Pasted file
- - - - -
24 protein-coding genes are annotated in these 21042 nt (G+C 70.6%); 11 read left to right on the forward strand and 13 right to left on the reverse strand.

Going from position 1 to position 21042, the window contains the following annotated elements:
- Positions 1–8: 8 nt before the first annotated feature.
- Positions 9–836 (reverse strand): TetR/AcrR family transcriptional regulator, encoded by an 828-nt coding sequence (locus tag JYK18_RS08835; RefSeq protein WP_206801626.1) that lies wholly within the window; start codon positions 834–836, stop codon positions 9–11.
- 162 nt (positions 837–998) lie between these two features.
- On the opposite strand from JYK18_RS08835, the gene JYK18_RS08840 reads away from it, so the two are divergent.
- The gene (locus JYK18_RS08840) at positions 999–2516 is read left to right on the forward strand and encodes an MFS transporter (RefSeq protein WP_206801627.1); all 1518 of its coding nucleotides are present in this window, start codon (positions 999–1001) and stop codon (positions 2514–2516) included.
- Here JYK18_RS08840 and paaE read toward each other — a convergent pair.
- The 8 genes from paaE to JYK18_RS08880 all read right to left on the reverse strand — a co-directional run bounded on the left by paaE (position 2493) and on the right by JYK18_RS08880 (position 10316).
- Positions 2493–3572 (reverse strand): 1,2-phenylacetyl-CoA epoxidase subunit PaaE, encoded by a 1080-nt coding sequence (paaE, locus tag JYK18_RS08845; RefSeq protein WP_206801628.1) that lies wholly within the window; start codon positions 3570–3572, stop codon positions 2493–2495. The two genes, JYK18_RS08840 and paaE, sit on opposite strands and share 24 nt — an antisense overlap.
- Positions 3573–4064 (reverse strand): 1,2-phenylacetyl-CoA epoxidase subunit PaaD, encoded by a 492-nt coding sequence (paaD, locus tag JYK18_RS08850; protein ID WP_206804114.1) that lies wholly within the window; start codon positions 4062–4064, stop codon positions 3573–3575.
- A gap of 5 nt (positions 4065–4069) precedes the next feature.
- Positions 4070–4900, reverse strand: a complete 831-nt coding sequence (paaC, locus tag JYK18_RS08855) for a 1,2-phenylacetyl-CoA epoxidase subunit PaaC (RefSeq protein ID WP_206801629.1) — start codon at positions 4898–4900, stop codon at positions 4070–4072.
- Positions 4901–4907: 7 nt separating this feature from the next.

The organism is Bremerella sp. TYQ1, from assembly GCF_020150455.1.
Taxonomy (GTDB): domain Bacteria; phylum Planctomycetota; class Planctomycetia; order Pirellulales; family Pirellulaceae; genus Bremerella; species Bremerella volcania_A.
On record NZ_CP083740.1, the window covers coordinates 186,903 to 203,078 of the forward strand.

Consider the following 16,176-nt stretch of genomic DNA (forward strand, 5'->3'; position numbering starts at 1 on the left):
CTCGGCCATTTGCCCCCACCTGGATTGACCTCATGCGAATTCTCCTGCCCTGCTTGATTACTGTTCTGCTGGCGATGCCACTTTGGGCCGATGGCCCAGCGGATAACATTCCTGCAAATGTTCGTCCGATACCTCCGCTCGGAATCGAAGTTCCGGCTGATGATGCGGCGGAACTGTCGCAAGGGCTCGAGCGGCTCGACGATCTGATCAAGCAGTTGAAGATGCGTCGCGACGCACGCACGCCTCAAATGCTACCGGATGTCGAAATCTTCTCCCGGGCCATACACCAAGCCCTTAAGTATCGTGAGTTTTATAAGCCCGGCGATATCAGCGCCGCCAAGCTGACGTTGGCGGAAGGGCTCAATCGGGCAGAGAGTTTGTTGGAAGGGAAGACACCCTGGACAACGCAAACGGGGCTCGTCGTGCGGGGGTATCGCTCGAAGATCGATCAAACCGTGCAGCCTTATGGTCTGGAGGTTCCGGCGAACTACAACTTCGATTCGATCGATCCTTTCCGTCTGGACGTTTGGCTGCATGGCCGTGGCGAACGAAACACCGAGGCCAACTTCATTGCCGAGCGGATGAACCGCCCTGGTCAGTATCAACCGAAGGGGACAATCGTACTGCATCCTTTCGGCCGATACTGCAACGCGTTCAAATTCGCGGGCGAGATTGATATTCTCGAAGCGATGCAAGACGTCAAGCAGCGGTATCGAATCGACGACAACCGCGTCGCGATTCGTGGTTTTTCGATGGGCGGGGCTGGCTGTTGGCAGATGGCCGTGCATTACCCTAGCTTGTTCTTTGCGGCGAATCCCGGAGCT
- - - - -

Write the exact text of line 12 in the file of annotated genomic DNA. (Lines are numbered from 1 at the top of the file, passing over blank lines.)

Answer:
- A gap of 5 nt (positions 4065–4069) precedes the next feature.